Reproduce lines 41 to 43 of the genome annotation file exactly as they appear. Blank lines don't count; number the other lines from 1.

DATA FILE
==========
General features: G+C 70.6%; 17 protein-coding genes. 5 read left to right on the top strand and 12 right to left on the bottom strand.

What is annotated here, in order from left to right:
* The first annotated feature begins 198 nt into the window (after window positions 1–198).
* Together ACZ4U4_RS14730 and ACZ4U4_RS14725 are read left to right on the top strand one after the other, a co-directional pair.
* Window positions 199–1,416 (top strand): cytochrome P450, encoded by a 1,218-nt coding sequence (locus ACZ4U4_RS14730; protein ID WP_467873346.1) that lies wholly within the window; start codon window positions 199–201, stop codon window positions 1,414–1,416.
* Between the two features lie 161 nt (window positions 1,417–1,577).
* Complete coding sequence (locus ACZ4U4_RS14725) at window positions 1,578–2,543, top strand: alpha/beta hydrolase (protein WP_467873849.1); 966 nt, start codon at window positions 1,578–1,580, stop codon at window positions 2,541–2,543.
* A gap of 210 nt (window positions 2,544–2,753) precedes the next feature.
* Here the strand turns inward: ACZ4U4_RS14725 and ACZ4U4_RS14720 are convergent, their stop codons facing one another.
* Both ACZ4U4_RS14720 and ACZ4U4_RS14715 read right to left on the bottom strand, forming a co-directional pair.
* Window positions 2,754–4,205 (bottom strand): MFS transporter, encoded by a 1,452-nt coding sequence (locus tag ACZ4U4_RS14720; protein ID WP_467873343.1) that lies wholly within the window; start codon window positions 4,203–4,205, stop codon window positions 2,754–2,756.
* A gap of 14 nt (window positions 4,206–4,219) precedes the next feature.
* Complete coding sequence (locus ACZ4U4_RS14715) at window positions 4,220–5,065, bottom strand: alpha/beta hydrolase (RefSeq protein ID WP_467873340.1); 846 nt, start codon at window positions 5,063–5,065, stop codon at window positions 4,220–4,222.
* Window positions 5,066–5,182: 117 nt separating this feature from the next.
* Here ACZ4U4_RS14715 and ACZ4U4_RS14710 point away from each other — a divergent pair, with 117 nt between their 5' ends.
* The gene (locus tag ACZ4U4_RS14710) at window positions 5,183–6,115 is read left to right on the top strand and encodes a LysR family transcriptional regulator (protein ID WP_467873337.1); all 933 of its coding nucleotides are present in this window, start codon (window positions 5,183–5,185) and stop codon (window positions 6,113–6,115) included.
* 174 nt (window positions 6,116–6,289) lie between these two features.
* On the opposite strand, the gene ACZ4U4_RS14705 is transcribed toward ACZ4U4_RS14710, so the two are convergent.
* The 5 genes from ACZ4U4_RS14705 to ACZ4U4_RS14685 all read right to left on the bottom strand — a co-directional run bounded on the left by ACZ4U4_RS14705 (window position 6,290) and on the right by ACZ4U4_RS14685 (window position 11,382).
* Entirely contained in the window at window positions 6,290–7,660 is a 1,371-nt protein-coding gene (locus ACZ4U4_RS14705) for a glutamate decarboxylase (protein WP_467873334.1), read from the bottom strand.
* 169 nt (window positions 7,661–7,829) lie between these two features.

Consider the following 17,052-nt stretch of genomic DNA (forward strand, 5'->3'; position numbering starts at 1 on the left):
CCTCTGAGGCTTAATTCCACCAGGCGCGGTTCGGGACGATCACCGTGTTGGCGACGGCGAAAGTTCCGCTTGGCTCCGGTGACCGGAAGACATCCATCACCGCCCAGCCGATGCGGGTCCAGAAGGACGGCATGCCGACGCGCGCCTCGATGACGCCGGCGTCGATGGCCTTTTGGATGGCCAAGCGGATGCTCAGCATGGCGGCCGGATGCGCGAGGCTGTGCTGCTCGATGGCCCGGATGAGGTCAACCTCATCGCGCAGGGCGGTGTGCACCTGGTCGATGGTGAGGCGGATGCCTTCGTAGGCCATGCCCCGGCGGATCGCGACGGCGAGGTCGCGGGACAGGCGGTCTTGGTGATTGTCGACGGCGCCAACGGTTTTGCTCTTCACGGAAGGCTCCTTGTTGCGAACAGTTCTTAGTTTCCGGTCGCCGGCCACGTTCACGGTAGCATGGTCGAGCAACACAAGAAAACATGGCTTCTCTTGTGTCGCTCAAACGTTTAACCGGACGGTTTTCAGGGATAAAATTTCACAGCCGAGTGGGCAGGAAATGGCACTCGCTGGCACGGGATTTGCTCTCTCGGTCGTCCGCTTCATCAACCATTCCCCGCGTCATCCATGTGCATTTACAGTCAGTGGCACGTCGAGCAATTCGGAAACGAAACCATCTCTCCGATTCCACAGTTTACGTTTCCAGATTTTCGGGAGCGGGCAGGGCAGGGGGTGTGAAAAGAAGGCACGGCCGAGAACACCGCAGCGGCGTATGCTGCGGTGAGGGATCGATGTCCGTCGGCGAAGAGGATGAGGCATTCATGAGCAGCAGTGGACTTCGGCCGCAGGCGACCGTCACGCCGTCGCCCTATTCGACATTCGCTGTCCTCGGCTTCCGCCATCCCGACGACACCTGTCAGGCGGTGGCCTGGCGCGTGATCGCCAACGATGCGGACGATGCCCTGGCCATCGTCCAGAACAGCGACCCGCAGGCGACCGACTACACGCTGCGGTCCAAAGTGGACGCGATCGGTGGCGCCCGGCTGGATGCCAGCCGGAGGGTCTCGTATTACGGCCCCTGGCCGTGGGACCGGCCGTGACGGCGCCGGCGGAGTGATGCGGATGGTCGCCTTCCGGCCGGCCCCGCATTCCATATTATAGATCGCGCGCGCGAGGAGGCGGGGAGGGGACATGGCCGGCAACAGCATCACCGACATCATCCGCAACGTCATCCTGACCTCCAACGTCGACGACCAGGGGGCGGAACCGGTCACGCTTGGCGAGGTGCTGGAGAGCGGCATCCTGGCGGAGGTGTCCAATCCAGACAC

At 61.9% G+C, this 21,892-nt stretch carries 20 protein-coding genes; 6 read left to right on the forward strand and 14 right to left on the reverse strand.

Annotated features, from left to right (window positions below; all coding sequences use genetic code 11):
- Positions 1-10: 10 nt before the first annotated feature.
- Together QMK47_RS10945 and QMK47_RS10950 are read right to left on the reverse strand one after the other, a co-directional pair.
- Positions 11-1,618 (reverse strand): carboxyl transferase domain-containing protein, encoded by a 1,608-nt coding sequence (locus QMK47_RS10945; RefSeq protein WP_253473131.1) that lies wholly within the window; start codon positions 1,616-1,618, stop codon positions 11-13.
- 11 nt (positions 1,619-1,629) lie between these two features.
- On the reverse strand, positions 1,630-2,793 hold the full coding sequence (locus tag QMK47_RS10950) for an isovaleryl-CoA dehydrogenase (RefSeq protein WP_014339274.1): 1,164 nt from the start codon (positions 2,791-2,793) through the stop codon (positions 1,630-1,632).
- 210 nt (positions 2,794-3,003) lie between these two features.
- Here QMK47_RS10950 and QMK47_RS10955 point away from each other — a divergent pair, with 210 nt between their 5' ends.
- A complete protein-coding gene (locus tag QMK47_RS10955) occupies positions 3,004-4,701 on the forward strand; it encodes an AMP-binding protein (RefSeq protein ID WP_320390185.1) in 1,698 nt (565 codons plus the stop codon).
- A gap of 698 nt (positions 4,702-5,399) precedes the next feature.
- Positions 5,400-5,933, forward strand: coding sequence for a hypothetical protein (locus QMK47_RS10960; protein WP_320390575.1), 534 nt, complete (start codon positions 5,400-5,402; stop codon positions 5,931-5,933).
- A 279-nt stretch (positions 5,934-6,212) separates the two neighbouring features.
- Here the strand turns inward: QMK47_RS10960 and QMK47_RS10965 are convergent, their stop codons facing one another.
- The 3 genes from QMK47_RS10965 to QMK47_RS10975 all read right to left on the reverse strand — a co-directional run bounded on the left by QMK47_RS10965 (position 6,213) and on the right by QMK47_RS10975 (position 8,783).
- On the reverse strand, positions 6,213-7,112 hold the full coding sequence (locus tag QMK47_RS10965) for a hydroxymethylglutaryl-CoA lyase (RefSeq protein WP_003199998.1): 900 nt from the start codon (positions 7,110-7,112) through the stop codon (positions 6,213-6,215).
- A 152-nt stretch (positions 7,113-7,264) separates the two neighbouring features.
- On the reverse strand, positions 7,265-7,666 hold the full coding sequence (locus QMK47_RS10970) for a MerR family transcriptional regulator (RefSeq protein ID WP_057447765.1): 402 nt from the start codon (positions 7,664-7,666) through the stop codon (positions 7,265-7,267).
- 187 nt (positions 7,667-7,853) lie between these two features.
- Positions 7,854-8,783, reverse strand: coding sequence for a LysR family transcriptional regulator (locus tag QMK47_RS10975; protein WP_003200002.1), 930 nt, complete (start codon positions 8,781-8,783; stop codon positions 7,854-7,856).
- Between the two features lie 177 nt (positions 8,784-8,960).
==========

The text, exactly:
- On the reverse strand, positions 7,265-7,666 hold the full coding sequence (locus QMK47_RS10970) for a MerR family transcriptional regulator (RefSeq protein ID WP_057447765.1): 402 nt from the start codon (positions 7,664-7,666) through the stop codon (positions 7,265-7,267).
- 187 nt (positions 7,667-7,853) lie between these two features.
- Positions 7,854-8,783, reverse strand: coding sequence for a LysR family transcriptional regulator (locus tag QMK47_RS10975; protein WP_003200002.1), 930 nt, complete (start codon positions 8,781-8,783; stop codon positions 7,854-7,856).